Exactly how much rest is “adequate”?
Science is clear on the amount: it’s 42 per cent.
That’s the percentage of time your body and brain need you to spend resting. It’s about 10 hours out of every 24. It doesn’t have to be every day; it can average out over a week or a month or more. But yeah. That much.
“That’s ridiculous! I don’t have that kind of time!” you might protest — and we predicted you might feel that way.
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We’re not saying you should take 42 per cent of your time to rest; we’re saying if you don’t take the 42 per cent, the 42 per cent will take you. It will grab you by the face, shove you to the ground, put its foot on your chest, and declare itself the victor.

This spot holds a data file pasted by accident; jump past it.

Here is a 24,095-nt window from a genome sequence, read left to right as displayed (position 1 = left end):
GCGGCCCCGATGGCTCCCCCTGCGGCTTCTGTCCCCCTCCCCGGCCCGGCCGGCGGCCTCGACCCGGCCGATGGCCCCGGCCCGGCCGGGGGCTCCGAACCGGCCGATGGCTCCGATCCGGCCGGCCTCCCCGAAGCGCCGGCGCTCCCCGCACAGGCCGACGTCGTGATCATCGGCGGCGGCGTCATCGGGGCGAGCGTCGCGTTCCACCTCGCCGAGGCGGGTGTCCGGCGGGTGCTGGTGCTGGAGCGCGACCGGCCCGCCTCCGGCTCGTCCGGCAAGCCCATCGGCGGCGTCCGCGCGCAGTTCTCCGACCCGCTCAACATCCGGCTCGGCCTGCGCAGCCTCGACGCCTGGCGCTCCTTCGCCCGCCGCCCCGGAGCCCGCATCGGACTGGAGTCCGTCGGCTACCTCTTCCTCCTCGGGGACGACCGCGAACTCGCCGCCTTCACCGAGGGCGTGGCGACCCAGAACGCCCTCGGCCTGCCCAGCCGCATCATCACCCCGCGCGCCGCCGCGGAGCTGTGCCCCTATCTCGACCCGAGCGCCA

Have you ever come down with a terrible cold as soon as you finished a huge project? Have you found yourself sleeping 12 or 14 hours every day for the first three days of vacation? Have you, like Amelia, literally ended up in the hospital after a prolonged period of extreme stress?
We’ve established by now that stress is a physiological phenomenon that impacts every system and function in our bodies, including immune functioning, digestive functioning, and hormones. To keep all of those systems in full working order, our biology requires that we spend 42 per cent of our lives maintaining the organism of our physical existence.
Here’s what your 42 per cent might look like:
• Eight hours of sleep opportunity, give or take an hour.
• 20 to 30 minutes of “stress-reducing conversation” with your partner or other trusted loved one.
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